By Kevin Sun and Mark Kalinowski
Are subscription costs the reason why you’re spending a lot more money than you expect every month? Recurring payments for phone plans, gym memberships, and streaming services are silent expenses that can slip through even the most careful budgets. With people paying over $800 (USD $640) on digital subscriptions in 2019, you could save a lot of money by improving your subscriptions game. Here are 3 ways to do just that:
1. Keep Subscription Costs in Sight and Mind
A tried and true personal finance hack is to set up auto deposits on your bank account so that a part of your pay cheque goes straight into your savings. As the saying goes: out of sight, out of mind. You won’t miss the saved money if you never see it in your spending account.
But when it comes to subscription fees, auto renewals are your worst enemy. That’s because not having to click the pay button every month makes it a lot easier to ignore or even forget the money leaking out of your wallet. The best way to keep subscription costs in sight and mind is to just turn off auto renewals. If that’s not practical, then set a calendar reminder to check your subscription a few days before it renews. When the reminder comes, go to the cancellation page, hover your mouse over the cancel button, and decide if paying another month for this service is really worth it. Repeat this as long as you keep the subscription.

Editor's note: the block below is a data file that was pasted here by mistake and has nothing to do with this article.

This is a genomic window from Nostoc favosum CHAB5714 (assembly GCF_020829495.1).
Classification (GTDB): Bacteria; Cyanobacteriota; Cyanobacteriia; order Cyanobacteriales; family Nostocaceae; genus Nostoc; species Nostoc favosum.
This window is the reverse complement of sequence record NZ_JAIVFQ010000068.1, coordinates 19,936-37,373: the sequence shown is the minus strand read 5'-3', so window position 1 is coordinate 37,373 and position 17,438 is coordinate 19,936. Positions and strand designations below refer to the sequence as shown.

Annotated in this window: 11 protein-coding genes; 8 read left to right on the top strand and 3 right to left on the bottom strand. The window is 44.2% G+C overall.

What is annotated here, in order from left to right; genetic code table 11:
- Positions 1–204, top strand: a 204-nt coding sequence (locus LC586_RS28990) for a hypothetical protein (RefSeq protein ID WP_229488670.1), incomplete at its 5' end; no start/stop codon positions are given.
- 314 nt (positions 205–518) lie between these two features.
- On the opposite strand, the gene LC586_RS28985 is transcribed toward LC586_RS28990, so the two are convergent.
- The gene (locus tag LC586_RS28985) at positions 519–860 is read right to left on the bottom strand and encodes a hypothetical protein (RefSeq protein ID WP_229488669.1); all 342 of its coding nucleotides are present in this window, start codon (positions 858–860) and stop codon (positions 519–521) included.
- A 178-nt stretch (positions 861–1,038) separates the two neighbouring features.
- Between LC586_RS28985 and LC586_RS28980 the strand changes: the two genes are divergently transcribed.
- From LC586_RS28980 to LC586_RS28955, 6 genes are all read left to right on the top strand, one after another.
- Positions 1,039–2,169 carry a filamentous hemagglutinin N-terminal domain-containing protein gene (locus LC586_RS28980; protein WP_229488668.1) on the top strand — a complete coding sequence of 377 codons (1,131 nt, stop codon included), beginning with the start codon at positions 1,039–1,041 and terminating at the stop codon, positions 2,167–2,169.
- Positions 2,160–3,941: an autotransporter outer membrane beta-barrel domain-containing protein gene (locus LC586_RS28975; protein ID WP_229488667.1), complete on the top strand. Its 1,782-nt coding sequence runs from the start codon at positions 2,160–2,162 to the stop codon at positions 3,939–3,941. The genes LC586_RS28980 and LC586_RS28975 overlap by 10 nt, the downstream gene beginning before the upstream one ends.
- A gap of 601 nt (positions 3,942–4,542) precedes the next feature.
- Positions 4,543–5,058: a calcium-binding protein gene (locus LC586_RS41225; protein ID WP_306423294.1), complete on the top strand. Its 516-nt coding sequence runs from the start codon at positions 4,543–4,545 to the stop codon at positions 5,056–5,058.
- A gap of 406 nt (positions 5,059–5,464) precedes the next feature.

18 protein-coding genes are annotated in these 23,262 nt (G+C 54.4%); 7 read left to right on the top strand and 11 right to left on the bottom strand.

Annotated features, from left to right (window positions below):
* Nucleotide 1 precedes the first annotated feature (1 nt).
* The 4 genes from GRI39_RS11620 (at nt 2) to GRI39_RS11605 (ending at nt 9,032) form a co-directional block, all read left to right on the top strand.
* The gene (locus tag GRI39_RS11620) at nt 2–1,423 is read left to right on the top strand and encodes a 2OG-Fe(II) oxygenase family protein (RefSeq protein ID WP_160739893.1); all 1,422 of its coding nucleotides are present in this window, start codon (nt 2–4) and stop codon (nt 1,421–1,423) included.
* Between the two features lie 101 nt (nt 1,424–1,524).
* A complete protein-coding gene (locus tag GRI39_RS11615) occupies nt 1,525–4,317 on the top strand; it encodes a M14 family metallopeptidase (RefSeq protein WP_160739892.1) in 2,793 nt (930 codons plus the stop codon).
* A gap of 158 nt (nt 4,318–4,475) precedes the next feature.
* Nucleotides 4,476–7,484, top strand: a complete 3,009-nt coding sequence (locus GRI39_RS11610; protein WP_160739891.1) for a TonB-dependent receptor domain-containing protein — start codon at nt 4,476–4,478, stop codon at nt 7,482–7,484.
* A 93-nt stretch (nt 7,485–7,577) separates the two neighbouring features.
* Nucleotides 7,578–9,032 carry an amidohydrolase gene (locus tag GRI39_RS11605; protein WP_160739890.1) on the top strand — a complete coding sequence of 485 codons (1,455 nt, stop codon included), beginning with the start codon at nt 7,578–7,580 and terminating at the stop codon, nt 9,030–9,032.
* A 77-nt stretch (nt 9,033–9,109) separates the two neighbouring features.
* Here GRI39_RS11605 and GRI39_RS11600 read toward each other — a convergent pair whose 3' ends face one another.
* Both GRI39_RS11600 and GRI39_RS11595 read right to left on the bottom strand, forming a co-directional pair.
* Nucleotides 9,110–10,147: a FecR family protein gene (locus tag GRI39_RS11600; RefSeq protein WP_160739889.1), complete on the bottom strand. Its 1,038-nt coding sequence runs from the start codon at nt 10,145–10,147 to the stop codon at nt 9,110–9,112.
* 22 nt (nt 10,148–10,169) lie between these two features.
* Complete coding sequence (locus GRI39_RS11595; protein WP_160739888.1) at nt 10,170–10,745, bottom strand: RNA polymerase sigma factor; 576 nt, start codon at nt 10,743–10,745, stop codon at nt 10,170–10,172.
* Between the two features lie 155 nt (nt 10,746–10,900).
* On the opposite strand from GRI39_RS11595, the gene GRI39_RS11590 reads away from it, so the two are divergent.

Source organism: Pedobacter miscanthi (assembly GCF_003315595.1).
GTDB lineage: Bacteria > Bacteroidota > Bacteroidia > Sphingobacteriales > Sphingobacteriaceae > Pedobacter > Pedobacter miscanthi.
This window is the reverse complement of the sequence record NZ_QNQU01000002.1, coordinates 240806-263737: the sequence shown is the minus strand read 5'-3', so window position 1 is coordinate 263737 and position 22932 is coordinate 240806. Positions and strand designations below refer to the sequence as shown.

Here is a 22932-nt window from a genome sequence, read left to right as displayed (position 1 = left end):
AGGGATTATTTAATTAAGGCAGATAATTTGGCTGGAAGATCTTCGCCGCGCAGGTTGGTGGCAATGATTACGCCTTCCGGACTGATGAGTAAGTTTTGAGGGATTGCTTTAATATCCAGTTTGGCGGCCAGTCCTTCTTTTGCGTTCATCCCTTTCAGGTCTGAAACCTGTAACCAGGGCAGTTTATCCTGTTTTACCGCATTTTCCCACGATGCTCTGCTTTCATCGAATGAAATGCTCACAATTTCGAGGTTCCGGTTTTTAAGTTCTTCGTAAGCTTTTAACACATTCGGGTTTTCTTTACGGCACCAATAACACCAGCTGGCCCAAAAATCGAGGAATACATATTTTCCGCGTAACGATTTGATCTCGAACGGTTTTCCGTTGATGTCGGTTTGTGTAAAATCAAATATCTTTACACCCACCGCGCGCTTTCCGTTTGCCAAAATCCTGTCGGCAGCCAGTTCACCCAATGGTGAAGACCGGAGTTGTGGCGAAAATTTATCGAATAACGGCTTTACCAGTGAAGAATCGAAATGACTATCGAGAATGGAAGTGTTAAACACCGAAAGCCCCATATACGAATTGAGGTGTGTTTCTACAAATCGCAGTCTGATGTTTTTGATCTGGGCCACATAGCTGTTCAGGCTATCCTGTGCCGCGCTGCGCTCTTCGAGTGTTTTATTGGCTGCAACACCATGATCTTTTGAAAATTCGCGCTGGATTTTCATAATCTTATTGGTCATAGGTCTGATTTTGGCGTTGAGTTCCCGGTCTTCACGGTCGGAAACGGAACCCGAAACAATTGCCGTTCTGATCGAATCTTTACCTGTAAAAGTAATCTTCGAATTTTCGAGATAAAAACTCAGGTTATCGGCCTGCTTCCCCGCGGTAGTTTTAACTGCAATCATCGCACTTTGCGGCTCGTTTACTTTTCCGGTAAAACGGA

While you’re at it, take the chance to review all your subscriptions. Make a list, record what they cost with a monthly expense tracker, and compare them. For example, if you’re watching most of your shows on Netflix, then do you really need Crave TV or Disney Plus on top of that? If you do want to watch everything, then you could always subscribe to only Netflix for one month, then only Crave TV the next month, etc. That way, you’re just paying the price of one subscription each month but will still eventually be able to watch all the shows you want.
2. Control Subscriptions Instead of Letting Them Control You
Of course, keeping subscription costs down is not always as simple as bookmarking the cancellation pages. Many subscriptions, especially internet and phone services, don’t even have those pages and instead force you to call. Their goal is to make it as hard as possible for you to stop paying them, hoping that you’ll be too tired or confused to figure it out.
Don’t let companies control your wallet. Find out right now exactly how to cancel your subscriptions even if you don’t plan on actually doing it. Having this information handy will give you the push you need if you do eventually decide that one of them isn’t worth it. Also keep track of how you actually use what you pay for.
If you have to remind yourself to burn up your 10 GBs of phone data every month, then that’s a sign you don’t need that much data in the first place. If you get a gym membership to try to force yourself to exercise but don’t actually do, then you’re just giving your money away (tip: get into the habit of exercising before paying for a membership). Knowing how to trim unnecessary costs is key to staying financially healthy, especially when you’re paying off debt.